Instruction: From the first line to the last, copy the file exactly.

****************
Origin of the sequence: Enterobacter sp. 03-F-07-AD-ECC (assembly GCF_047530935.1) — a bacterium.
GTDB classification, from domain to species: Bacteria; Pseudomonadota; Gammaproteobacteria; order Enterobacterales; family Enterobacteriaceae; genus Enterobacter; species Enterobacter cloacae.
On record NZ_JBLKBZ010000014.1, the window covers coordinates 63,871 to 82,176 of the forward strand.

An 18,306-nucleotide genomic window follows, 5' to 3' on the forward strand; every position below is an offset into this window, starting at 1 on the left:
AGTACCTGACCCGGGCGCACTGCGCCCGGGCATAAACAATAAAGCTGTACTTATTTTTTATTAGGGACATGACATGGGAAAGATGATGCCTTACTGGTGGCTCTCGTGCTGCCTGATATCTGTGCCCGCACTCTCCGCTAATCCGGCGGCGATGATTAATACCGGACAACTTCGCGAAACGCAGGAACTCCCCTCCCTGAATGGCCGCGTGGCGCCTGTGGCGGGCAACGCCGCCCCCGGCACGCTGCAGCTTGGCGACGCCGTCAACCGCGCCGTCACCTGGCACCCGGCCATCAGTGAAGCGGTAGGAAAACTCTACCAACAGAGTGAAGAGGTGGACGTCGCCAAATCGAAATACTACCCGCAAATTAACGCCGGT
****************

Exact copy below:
Origin of the sequence: Enterobacter sp. 03-F-07-AD-ECC (assembly GCF_047530935.1) — a bacterium.
GTDB classification, from domain to species: Bacteria; Pseudomonadota; Gammaproteobacteria; order Enterobacterales; family Enterobacteriaceae; genus Enterobacter; species Enterobacter cloacae.
On record NZ_JBLKBZ010000014.1, the window covers coordinates 63,871 to 82,176 of the forward strand.

An 18,306-nucleotide genomic window follows, 5' to 3' on the forward strand; every position below is an offset into this window, starting at 1 on the left:
AGTACCTGACCCGGGCGCACTGCGCCCGGGCATAAACAATAAAGCTGTACTTATTTTTTATTAGGGACATGACATGGGAAAGATGATGCCTTACTGGTGGCTCTCGTGCTGCCTGATATCTGTGCCCGCACTCTCCGCTAATCCGGCGGCGATGATTAATACCGGACAACTTCGCGAAACGCAGGAACTCCCCTCCCTGAATGGCCGCGTGGCGCCTGTGGCGGGCAACGCCGCCCCCGGCACGCTGCAGCTTGGCGACGCCGTCAACCGCGCCGTCACCTGGCACCCGGCCATCAGTGAAGCGGTAGGAAAACTCTACCAACAGAGTGAAGAGGTGGACGTCGCCAAATCGAAATACTACCCGCAAATTAACGCCGGT